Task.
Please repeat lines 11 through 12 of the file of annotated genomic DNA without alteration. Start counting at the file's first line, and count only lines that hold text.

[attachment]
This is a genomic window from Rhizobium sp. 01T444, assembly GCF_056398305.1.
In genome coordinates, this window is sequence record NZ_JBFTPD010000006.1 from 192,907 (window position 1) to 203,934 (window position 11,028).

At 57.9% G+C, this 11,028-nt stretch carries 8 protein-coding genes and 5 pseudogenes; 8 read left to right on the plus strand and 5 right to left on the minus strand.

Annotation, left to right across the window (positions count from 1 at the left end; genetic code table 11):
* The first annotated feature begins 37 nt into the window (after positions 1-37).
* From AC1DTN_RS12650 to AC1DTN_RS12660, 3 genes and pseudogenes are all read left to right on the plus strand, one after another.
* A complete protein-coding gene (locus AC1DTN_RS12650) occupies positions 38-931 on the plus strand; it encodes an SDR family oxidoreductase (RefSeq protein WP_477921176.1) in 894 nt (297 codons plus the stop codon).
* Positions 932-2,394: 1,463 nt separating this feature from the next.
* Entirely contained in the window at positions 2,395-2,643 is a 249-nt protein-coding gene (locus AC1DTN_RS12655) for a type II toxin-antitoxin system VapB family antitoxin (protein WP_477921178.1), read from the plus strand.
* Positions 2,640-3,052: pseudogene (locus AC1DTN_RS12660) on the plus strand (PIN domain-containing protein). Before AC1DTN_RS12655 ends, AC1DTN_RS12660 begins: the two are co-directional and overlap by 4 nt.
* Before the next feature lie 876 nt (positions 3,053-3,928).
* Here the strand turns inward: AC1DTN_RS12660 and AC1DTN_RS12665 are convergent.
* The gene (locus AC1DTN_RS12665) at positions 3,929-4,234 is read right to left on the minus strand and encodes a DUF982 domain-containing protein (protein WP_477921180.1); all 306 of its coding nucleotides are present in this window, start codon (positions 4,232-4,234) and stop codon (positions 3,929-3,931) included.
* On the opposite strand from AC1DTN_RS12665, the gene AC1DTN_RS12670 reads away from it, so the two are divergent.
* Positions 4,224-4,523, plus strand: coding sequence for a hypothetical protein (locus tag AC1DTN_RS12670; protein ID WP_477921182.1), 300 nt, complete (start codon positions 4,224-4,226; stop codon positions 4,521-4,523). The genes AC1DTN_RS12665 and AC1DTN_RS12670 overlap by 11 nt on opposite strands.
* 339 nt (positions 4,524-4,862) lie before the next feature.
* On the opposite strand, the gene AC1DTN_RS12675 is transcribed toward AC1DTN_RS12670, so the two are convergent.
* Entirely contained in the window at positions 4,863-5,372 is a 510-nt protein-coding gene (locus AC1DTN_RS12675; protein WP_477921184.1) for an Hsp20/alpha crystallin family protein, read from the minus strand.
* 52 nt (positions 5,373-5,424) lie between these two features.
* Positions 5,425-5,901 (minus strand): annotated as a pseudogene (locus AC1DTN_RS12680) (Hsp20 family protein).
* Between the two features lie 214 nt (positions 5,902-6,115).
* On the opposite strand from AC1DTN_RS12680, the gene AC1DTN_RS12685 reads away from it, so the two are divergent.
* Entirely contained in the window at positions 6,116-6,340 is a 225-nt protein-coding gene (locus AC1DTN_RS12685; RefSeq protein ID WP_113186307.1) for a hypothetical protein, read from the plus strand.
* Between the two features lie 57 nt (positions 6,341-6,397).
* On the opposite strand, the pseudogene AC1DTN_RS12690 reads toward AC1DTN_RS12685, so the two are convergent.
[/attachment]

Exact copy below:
* Before the next feature lie 876 nt (positions 3,053-3,928).
* Here the strand turns inward: AC1DTN_RS12660 and AC1DTN_RS12665 are convergent.